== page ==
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Coast Guard restricts travel in US due to coronavirus

Coast Guardsmen are told not to travel to areas in the United States with sustained infections.

The Coast Guard is enforcing a strict travel policy for its members amid the spread of the coronavirus.

New policy from the service restricts Coast Guardsmen from traveling on personal leave within the United States or territories if there is “sustained community transmission” in the area, according to Coast Guard Spokesman Lt. Cmdr. Scott McBride.

“Official travel to U.S. locations experiencing sustained community transmission of COVID-19 may only be performed if it is mission-essential, time-sensitive work that cannot be handled via distance or remote means,” the guidance states. “Commands should consult cognizant state, local, tribal and territorial public health authorities to determine if sustained community transmission is occurring. Commanders should also consult with their cognizant Coast Guard clinic senior medical executive for guidance on official travel.”

COVID-19 is the strain of the coronavirus currently designated as a pandemic.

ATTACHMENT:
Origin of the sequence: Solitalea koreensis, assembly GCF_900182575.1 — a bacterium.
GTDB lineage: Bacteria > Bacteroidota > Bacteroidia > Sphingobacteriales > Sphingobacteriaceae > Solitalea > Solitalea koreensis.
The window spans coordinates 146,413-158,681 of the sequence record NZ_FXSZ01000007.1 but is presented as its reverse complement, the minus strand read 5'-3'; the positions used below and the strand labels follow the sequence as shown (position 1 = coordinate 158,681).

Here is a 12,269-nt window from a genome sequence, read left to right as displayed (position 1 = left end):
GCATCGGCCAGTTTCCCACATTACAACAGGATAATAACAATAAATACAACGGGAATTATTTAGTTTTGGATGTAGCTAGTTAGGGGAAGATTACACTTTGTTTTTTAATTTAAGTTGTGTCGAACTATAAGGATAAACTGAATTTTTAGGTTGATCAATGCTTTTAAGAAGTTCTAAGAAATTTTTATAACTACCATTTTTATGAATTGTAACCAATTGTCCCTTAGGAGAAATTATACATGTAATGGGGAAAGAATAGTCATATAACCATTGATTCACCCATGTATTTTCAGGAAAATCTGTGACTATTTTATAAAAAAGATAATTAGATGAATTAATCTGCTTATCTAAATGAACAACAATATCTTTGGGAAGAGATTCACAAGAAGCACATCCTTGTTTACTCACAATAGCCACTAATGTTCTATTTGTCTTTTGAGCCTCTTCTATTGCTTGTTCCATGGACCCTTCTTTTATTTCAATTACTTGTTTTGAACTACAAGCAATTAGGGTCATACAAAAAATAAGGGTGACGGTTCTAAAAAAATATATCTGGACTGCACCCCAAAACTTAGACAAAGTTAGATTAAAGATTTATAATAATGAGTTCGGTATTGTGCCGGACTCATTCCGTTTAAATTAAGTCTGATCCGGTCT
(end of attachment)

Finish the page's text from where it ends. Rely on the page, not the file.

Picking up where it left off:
Members of the Coast Guard are also prohibited from taking leave to foreign countries affected by a level 2 or 3 travel health advisory notice. The directive applies to leave that has already been approved.

Travel health advisory notices are issued by the Centers for Disease Control. Level 2 states travelers should practice enhanced precautions, level 3 suggests avoiding nonessential travel.

The guidance goes farther than the Defense Department policy released on Wednesday. That policy implements a 60-day travel ban on areas considered a level 3 risk. As of Thursday, those places included all of continental Europe, South Korea, China, Venezuela and Iran.

The Coast Guard also stated that Coast Guardsmen should not attend conferences unless they are mission essential and time sensitive.

Service members returning from a level 2 or 3 country may not return to work for 14 days.

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“Personnel who live with someone required to self-monitor due to travel or exposure history may not return to work for 14 days and must consult with their supervisor,” the memo states. “Personnel who are advised during airport screening to self-monitor may not return to work and must consult with their supervisor.”

Civilians who work for the Coast Guard are highly discouraged from traveling to areas with sustained infections.

Civilians returning from level 2 or 3 countries will be expected to telework or take personal leave.

Contractors who work for the Coast Guard should contact their contracting officer representatives for further instruction.

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